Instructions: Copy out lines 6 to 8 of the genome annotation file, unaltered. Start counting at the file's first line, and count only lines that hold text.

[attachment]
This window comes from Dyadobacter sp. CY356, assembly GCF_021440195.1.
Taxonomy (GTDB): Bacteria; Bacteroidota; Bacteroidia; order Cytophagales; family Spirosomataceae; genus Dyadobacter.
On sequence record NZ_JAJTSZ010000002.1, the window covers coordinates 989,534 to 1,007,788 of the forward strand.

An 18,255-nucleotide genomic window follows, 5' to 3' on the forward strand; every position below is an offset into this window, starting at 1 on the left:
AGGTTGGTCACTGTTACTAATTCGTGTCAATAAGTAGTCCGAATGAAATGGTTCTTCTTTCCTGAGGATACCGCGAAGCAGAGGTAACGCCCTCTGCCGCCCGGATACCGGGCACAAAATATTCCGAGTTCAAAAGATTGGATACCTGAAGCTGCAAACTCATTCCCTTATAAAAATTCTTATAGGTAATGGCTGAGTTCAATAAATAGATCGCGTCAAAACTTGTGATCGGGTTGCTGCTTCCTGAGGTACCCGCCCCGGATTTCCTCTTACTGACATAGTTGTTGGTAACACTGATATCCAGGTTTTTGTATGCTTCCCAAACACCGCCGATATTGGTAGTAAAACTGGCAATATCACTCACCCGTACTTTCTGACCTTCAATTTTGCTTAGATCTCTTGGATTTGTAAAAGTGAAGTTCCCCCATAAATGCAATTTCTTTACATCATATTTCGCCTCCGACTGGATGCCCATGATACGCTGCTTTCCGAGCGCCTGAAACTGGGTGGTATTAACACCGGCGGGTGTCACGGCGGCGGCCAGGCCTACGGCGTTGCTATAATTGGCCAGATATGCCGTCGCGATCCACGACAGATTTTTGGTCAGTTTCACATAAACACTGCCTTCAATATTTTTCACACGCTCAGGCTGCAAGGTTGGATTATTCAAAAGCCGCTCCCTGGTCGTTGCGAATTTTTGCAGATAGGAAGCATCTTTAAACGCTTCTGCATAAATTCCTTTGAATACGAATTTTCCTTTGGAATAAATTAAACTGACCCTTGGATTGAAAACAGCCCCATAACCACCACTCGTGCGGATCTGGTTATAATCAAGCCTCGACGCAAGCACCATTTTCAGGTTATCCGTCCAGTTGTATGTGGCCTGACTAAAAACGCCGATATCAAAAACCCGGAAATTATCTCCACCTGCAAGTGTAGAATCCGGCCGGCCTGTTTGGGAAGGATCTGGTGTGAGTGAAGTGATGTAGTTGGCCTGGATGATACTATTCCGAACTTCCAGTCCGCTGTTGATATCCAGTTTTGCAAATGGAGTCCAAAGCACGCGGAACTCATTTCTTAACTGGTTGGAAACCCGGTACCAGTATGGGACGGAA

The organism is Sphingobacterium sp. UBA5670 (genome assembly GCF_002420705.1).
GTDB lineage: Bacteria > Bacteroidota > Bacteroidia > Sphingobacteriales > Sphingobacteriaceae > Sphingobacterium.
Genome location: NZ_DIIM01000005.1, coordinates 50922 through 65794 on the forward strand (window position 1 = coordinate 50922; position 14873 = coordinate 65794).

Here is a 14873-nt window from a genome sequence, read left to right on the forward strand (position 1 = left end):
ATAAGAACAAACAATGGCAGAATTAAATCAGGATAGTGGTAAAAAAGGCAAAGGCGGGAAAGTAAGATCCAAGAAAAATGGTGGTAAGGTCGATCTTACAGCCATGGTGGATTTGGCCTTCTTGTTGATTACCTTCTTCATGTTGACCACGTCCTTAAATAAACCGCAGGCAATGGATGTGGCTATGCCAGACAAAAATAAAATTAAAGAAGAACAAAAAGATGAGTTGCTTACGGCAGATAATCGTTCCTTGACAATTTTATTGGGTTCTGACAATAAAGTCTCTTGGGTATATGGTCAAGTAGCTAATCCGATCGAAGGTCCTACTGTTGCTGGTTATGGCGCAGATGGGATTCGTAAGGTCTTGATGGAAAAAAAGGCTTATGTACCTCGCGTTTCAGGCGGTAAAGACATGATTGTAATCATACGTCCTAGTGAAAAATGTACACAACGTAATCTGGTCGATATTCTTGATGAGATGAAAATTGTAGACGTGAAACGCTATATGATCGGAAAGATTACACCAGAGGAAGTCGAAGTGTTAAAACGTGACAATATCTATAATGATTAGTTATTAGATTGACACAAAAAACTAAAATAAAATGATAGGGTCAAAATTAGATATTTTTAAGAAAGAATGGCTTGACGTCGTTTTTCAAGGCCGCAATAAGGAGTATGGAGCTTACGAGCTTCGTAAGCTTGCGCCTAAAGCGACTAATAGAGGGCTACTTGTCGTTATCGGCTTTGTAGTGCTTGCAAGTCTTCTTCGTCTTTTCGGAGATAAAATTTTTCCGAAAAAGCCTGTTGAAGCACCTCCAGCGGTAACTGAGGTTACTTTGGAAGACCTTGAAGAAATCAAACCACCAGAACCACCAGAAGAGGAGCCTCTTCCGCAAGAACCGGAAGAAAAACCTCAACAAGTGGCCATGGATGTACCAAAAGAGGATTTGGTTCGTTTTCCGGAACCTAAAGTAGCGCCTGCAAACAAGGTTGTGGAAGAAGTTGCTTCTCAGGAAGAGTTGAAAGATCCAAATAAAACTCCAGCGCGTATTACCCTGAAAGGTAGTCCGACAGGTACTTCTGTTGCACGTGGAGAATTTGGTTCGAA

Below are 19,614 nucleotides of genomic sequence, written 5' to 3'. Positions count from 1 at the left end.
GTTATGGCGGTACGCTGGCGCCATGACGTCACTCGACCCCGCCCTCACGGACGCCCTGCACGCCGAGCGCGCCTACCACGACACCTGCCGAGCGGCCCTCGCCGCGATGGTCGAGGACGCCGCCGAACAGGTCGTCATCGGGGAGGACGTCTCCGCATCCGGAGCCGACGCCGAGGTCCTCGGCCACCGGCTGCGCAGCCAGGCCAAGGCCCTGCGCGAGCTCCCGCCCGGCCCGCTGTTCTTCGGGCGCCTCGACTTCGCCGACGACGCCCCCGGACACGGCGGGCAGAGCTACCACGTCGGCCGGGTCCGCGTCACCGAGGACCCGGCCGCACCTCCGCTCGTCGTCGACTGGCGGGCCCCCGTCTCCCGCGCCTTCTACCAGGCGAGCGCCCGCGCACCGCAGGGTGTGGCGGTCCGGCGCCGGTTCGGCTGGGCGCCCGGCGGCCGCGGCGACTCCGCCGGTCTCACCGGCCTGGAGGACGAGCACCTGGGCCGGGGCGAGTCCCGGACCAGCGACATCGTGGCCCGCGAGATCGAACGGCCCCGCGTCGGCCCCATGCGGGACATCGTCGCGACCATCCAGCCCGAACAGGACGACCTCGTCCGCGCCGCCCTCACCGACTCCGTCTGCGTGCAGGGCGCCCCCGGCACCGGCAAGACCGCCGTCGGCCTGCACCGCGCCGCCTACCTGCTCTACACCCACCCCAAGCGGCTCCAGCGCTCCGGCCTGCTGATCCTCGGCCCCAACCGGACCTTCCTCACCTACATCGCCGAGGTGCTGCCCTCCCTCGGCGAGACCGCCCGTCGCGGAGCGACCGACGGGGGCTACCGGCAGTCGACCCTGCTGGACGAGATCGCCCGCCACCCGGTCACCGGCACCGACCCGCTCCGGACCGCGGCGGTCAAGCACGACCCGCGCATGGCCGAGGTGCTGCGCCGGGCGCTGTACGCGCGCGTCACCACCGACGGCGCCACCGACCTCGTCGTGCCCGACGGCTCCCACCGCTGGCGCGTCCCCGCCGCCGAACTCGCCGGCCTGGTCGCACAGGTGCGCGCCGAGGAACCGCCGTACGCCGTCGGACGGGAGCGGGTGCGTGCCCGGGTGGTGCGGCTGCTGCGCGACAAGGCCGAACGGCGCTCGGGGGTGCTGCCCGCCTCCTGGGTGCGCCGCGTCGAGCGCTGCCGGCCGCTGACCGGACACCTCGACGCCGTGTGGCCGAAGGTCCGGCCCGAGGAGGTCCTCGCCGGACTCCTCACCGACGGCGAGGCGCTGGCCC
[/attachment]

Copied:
The organism is Sphingobacterium sp. UBA5670 (genome assembly GCF_002420705.1).
GTDB lineage: Bacteria > Bacteroidota > Bacteroidia > Sphingobacteriales > Sphingobacteriaceae > Sphingobacterium.
Genome location: NZ_DIIM01000005.1, coordinates 50922 through 65794 on the forward strand (window position 1 = coordinate 50922; position 14873 = coordinate 65794).